I’m going to provide you with a list of a few things that you can do to ensure that the porn that you watch would make you feel as good to be on set for as it would to watch in the comfort of your bedroom (or kitchen or whatever). There are of course ALWAYS exceptions, and using your critical consumer brain and these tips, you might end up watching something that makes you feel even sexier than you ever have. Because happy performers = happy life.
1. Get to know your production companies
So ya know those little screens and logos you see at the start or end of a porn flick? Mine looks a little something like this:
Those are your production companies.
It’s easy enough to google things in this day and age, so do just that. Googling the production company is going to have a few possible outcomes for you.
You might find nothing at all for that company. No casting calls, no production company site, no location, nothing. I’d warn that in general, production companies with no online record are ones you might want to avoid a bit, or at least be weary of. I understand that there are likely some smaller production companies that don’t have a huge web presence, but sites like twitter and tumblr are free to set up and use, and allow adult content on them. There are ways to get your business name out there, and so if it’s not out there, this may be a fly-by-night operation. The trouble that lies therein is really that if this company is hard to track down, they might not *want* to be tracked down, for any number of reasons. They may also be a smaller production group under a larger umbrella but using that separate name to distance themselves from issues with the larger company.
You might find lots about the production company you’re googling! Great! Look for what people are saying about this production company. Are there any warnings on message boards about how they treat their performers? Does the company have a mission statement that aligns with your values? Do they have one at all? Even an “about us” section? Does that sort of thing matter to you? Should it? Didn’t you ask me this question in the first place? Ok.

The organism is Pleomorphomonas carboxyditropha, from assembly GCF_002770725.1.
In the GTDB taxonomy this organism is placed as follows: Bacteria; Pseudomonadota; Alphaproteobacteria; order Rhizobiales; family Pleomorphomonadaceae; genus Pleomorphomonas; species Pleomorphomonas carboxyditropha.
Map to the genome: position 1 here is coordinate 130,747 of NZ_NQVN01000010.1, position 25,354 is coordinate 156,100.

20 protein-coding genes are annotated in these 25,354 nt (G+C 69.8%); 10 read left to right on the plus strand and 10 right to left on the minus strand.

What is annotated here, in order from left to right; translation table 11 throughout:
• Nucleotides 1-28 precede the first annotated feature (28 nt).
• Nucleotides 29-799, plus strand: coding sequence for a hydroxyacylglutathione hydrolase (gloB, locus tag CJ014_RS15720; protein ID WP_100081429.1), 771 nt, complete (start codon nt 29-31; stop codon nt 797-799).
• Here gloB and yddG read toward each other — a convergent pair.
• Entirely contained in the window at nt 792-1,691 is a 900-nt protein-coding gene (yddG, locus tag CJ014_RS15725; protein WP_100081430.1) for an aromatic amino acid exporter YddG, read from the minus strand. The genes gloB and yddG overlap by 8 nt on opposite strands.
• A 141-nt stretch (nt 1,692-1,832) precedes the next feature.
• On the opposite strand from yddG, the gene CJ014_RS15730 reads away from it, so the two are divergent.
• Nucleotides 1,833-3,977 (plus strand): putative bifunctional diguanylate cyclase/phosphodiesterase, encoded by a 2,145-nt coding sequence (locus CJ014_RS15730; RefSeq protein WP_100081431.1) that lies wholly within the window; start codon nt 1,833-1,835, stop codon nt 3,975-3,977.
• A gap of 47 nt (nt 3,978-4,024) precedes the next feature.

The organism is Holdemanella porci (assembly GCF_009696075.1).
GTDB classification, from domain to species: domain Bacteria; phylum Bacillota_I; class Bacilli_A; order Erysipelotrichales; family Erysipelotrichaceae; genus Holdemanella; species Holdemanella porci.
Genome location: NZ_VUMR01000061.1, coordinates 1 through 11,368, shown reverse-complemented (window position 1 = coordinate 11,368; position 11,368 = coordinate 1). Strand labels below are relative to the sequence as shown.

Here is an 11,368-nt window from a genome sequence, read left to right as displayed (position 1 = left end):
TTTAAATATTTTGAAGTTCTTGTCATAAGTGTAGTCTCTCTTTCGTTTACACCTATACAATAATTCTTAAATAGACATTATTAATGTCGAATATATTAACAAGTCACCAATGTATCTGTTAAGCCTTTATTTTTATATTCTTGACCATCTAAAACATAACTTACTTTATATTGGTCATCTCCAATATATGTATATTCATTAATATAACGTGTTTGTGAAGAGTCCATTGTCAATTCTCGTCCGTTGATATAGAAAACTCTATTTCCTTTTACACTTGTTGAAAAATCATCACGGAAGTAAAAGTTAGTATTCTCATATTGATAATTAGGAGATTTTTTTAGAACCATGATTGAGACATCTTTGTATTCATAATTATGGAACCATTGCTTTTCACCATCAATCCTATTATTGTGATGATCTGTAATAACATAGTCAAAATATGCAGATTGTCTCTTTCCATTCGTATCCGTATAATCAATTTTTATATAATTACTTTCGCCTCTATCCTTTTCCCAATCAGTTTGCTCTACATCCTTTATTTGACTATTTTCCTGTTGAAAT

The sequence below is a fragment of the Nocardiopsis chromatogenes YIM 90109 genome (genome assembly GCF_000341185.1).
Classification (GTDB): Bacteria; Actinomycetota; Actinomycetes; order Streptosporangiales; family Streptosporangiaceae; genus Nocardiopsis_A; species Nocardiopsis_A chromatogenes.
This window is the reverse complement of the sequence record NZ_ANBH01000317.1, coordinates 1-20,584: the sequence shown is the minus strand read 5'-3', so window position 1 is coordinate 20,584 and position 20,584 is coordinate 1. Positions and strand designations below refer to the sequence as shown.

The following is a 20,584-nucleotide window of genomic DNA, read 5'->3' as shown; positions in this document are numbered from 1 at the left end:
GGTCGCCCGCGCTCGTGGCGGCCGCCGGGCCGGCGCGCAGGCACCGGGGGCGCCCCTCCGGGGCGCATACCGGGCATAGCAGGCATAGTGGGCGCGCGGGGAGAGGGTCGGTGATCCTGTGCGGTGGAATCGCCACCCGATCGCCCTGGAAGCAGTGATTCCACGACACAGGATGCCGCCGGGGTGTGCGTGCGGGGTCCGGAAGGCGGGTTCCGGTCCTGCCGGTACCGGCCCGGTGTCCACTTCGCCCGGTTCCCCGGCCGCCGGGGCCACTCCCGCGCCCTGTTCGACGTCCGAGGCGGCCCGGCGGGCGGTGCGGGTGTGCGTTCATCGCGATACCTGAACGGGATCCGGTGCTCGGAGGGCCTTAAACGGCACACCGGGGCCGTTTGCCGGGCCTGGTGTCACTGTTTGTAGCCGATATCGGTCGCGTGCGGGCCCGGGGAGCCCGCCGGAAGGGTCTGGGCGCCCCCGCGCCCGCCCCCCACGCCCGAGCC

You can tell a lot from a production company just from a little google search. You’d be surprised.
You can also then have a look at the other titles released by the company. Reflect on the collection a bit (while breathing heavily, maybe). If having a diverse cast matters to you – does the company work toward that? Are the titles exploitative (more on that later)? These are all things you can look for.
2. Know your performers (a little)
Some performers are just starting out in the world; some only make one foray into porn; and some have shot hundreds of scenes, operating their own personal site, production company, twitter, tumblr, facebook, and even a LinkedIn account. Basically, some performers are going to be easier to track down than others. Just because you can’t find a performer online doesn’t mean you should raise a red flag, at all.
However, if the performer you’re into has their own twitter, tumblr, blog, or anything like that, try following it and reading what they have to say. They might tweet out that they had an amazing time working with a certain company, or the opposite – that working with one was terrible. A note on this would be that performers often do feel a pressure not to publicly say negative things about working with certain production companies or directors. The whole idea here is that if they say anything bad, they won’t be cast again. Unfortunately, this can be true to certain extents in some circles of porn-making. So how can you counteract that issue?